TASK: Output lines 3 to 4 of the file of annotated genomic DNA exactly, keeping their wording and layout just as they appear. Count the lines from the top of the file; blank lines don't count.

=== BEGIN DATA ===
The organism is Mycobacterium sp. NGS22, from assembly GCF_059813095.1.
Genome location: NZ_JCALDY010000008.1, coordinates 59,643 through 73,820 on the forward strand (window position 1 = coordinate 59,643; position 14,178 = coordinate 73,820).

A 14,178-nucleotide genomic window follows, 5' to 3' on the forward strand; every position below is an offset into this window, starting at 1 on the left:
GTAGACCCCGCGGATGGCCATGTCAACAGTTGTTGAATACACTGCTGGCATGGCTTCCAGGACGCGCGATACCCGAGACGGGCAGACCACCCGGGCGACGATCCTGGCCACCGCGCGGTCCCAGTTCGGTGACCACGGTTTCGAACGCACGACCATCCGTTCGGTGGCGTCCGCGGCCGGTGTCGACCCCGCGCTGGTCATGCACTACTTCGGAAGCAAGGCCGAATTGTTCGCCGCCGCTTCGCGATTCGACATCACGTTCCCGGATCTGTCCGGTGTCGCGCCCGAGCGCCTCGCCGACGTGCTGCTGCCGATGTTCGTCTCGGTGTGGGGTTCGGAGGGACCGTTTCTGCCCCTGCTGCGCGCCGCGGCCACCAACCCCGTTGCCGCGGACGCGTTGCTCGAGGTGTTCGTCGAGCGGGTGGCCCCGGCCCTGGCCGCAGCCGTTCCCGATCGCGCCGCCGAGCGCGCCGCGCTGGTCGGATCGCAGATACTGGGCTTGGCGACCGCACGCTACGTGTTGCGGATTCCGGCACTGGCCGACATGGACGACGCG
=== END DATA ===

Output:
A 14,178-nucleotide genomic window follows, 5' to 3' on the forward strand; every position below is an offset into this window, starting at 1 on the left:
GTAGACCCCGCGGATGGCCATGTCAACAGTTGTTGAATACACTGCTGGCATGGCTTCCAGGACGCGCGATACCCGAGACGGGCAGACCACCCGGGCGACGATCCTGGCCACCGCGCGGTCCCAGTTCGGTGACCACGGTTTCGAACGCACGACCATCCGTTCGGTGGCGTCCGCGGCCGGTGTCGACCCCGCGCTGGTCATGCACTACTTCGGAAGCAAGGCCGAATTGTTCGCCGCCGCTTCGCGATTCGACATCACGTTCCCGGATCTGTCCGGTGTCGCGCCCGAGCGCCTCGCCGACGTGCTGCTGCCGATGTTCGTCTCGGTGTGGGGTTCGGAGGGACCGTTTCTGCCCCTGCTGCGCGCCGCGGCCACCAACCCCGTTGCCGCGGACGCGTTGCTCGAGGTGTTCGTCGAGCGGGTGGCCCCGGCCCTGGCCGCAGCCGTTCCCGATCGCGCCGCCGAGCGCGCCGCGCTGGTCGGATCGCAGATACTGGGCTTGGCGACCGCACGCTACGTGTTGCGGATTCCGGCACTGGCCGACATGGACGACGCG